By Randy Holt / @RandallPinkFloyd
In a world where Major League Baseball fails to promote its biggest stars with anything resembling consistency, Javier Baez has decided to take it upon himself to handle his own marketing. Between the 2016 postseason and this year’s World Baseball Classic, no player in baseball has made a more of an impact on television sets with as much regularity than that of the Chicago Cubs super-utilityman. As the 2017 season approaches, it’s awfully difficult to make a case that there’s anyone more fun to watch in the entire sport.
In a baseball landscape that features Mike Trout, Bryce Harper, Manny Machado, Kris Bryant, Francisco Lindor, Giancarlo Stanton and countless others, that’s a rather aggressive statement. But that doesn’t make it any less true.
In the age of social media and its subsequent negativity, it’s extremely difficult to establish a persona that is universally liked among mainstream fandoms. Baez has seen his overall popularity increase, but he’s also developed a relatively polarizing reputation. Some fans feel his swagger and flash go against what is traditional and correct. We’ll save the “playing the right way” debate for another day.
Baez is immensely talented, but there are still parts of his game that are raw, and he has his shortcomings as an offensive player. Yet, for a player who some perceive as arrogant, few have shown the determination to better themselves. Baez has made continual adjustments at the plate and retooled his swing and approach in order to make himself a more consistent threat on the offensive side.
Defensively, he’s shown a willingness to bounce around the diamond and play any of seven different positions if he needs to. Hell, he’s the Cubs’ emergency catcher. How does a player like that not fit the bill of playing the sport the right way?
But enough appeasing the stuffy subsection of the baseball world. Let’s talk about what makes Javier Baez a GD national treasure.
That magnificent object which Javier Baez uses to send baseballs into orbit. Offensive deficiencies notwithstanding, there are few things more beautiful than watching that violent swing make contact with a baseball. When Baez makes contact, the sound it makes causes even the most casual fan to turn their head at whiplash-inducing speeds. While there are several players more consistently threatening at the plate, few feature the game-changing upside of Baez. Games can turn on a home run– they can end on a Javy Baez home run. (Metaphorically, of course. They still have to play the rest of the game.)
Those stupid, absurd, other-wordly instincts. It might be an impossible task to identify a player whose instincts are more prevalent within Major League Baseball. There are things that you can’t necessarily teach a baseball player to do, and the concept of knowing exactly what to do in any given moment is that. Between his split-second decisions in the field– including a moment in the National League Championship Series where he let a line drive one-hop him so he could turn a double play– and his baserunning, which featured a steal of home (also in last year’s NLCS), there may not be a player on a club more obviously instinctive than Baez.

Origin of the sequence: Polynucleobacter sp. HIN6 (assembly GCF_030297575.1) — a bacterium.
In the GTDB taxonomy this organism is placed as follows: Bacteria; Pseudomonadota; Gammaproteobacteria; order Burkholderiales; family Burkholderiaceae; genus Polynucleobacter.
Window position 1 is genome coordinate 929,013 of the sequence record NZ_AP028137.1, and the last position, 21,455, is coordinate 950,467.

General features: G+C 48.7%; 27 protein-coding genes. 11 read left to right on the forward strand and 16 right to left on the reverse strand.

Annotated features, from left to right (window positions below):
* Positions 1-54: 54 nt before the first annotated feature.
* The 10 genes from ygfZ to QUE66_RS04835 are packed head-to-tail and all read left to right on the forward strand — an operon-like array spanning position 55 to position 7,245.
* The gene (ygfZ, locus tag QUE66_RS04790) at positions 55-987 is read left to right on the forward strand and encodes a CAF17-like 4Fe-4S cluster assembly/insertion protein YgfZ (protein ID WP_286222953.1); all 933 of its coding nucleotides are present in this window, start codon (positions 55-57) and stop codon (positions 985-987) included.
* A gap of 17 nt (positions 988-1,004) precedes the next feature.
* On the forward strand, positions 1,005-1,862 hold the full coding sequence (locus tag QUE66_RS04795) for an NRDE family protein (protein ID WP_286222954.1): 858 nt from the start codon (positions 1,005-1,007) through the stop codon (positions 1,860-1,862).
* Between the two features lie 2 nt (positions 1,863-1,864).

Where Baez has really made his bones over the past several months has been in the field. There are shortcomings on offense, sure. However, I challenge doubters to find a more complete defensive player than Baez. Consider everything he brings to the table: the glove, the hands, the arm, the instincts (again), the versatility– all of it. If the Cubs weren’t so devastating an offensive team, I’d fast forward through their plate appearances just to see Baez in the field sooner.
His defensive acumen is perhaps the element of his game that is most impressive. There are players who demonstrate these qualities, sure. Players have good arms. Players can flash the leather. There are players who can play multiple positions effectively. But Javy Baez is all of those things in one player, almost to the fullest extent. He can pick a groundball at any infield position and fire it to first with a quality throw from almost anywhere. He can roll a groundball into a double play before you even blink.
Goals: Confidence like Javy Baez on this no look tag pic.twitter.com/EVIurzoGG1
— 𝒰 𝓈 𝓂 𝒶 𝓃 (@usman__riaz) March 15, 2017
We’ve seen Baez make absurd tags to nab prospective base stealers several times over the past several months. The most recent demonstration of this was in the WBC against the Dominican Republic, in which Baez began pointing to catcher Yadier Molina in celebration, caught the ball, and tagged out Nelson Cruz– in that order– without ever turning his head. That’s an absurd level of confidence and a ridiculous level of skill. Did it ruffle some feathers? Obviously. But it’s things like that that make Javy Baez such a wonderful player to watch.
How can a player with ever-present flaws look consistently flawless on a baseball field? In a world that is far too cynical and critical of almost everything around them, how about we take some time to appreciate a player who is unlike anyone else in the game today? There are players who can turn the game with one swing. There are players who play exceptional defense. But nobody does every single thing with the flash and the swagger that Javier Baez does.
The 2017 season figures to be the Year of Javy, and if you fail to see why, you haven’t been paying attention.
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